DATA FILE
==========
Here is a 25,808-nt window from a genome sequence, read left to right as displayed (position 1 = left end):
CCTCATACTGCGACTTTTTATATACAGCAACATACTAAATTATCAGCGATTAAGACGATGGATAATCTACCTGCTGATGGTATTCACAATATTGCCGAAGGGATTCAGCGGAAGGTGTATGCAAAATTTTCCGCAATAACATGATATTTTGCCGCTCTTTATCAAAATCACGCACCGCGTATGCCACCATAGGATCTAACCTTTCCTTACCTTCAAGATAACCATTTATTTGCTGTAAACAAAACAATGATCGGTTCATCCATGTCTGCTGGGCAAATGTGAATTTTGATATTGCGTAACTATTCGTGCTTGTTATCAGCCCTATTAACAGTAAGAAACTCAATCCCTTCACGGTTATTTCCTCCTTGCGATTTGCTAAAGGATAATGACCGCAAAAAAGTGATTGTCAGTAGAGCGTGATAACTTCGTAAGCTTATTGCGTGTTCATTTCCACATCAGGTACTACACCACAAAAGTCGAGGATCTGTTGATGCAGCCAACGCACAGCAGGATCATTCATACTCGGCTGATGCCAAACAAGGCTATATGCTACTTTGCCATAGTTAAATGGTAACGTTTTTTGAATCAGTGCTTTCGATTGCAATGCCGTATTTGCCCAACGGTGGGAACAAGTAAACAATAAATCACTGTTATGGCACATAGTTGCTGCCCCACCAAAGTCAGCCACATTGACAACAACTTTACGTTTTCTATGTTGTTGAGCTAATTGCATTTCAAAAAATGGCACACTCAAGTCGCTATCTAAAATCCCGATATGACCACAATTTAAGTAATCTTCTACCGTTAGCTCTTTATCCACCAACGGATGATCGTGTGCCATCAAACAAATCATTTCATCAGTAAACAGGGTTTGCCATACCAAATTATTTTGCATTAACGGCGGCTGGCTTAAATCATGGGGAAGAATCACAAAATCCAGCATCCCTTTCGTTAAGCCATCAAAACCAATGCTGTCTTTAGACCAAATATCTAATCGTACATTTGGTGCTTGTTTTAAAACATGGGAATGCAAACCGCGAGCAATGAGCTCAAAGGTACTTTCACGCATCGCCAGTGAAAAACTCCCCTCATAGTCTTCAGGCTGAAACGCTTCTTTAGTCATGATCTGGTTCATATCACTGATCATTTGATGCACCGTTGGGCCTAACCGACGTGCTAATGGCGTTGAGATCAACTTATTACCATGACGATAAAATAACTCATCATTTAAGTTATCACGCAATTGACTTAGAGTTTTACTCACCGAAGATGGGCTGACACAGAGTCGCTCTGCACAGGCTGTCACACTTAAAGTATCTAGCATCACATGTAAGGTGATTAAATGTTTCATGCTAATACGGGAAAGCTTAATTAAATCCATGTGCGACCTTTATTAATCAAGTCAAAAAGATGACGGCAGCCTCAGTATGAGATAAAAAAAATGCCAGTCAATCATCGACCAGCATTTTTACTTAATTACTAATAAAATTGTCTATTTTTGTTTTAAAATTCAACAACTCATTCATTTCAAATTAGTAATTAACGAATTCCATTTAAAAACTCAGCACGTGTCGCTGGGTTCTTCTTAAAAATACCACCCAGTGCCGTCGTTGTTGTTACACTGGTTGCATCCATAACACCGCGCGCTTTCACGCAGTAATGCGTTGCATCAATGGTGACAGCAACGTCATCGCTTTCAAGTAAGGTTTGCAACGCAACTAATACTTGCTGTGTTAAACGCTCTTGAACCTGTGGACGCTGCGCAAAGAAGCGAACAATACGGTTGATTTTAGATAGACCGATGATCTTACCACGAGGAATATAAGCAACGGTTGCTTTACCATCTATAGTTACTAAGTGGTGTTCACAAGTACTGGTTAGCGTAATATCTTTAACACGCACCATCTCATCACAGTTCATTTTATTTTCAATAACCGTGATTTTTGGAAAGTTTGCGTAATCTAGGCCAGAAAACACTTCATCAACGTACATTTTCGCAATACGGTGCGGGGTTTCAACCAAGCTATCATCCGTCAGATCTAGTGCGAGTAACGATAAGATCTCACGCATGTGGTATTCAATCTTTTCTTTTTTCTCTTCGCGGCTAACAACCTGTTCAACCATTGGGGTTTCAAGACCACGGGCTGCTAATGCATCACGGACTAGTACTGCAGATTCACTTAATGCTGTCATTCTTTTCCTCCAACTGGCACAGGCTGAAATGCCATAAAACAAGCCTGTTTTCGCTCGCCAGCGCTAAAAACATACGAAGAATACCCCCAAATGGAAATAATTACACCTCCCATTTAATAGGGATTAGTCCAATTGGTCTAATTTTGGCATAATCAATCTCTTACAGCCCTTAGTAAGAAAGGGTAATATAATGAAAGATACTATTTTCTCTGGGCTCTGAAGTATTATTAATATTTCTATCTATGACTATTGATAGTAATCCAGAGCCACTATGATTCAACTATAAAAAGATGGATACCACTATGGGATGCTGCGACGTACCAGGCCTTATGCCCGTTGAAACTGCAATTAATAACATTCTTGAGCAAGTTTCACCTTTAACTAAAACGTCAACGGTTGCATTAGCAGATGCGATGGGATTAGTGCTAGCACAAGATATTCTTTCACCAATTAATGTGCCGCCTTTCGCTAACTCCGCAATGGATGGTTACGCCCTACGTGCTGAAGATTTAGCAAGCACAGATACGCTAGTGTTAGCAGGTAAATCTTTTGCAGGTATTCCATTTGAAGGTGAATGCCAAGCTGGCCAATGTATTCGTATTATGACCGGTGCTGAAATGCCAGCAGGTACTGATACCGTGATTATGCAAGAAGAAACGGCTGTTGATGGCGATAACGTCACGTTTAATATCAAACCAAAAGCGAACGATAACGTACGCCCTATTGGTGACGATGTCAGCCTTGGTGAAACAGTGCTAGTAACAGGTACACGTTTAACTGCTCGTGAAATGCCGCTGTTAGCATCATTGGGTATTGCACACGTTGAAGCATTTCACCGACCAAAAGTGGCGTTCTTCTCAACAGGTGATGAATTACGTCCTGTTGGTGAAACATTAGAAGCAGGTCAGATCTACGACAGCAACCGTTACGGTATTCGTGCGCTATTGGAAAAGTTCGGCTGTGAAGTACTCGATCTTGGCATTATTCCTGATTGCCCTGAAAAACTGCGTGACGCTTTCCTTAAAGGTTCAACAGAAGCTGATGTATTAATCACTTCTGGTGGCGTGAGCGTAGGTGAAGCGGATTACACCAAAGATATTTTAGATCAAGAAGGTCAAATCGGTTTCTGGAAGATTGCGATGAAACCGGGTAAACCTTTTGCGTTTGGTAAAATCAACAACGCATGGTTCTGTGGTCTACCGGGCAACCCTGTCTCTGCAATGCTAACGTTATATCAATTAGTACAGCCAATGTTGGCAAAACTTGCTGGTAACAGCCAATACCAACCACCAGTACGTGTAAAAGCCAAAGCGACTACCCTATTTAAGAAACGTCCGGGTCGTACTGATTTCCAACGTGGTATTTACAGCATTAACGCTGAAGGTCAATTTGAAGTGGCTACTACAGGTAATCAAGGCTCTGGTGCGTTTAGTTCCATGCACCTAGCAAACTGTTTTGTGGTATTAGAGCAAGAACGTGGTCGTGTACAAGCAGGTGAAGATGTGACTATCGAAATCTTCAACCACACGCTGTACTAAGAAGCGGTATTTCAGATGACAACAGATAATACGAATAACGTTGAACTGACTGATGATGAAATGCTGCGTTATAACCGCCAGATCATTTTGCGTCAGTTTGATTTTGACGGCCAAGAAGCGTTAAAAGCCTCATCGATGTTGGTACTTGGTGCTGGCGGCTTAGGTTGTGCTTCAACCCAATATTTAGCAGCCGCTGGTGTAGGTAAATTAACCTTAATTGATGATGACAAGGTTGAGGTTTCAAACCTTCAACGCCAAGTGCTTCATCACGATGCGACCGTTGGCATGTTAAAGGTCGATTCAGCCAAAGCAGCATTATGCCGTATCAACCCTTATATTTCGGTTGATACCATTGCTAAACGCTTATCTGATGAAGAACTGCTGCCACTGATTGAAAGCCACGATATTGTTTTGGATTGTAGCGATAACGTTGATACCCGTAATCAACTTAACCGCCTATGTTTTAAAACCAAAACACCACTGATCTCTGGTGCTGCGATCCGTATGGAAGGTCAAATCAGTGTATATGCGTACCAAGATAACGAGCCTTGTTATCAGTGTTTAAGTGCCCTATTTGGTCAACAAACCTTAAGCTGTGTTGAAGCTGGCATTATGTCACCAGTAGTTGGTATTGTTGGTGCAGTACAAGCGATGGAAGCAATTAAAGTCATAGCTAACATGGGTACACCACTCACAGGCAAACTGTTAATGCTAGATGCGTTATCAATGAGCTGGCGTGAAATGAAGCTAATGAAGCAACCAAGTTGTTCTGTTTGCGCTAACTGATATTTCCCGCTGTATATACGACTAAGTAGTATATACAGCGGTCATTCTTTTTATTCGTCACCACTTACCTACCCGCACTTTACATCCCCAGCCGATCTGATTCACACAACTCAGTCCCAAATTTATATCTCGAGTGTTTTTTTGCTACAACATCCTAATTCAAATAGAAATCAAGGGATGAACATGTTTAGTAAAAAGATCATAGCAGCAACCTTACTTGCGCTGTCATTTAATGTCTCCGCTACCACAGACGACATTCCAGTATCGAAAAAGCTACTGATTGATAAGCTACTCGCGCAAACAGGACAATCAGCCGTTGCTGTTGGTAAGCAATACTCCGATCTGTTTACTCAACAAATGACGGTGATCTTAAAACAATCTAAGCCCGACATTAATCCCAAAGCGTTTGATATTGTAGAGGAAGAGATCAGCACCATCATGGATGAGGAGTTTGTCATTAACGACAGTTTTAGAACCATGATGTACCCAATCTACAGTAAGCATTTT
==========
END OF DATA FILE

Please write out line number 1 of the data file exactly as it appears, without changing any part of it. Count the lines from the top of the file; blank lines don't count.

Here is a 25,808-nt window from a genome sequence, read left to right as displayed (position 1 = left end):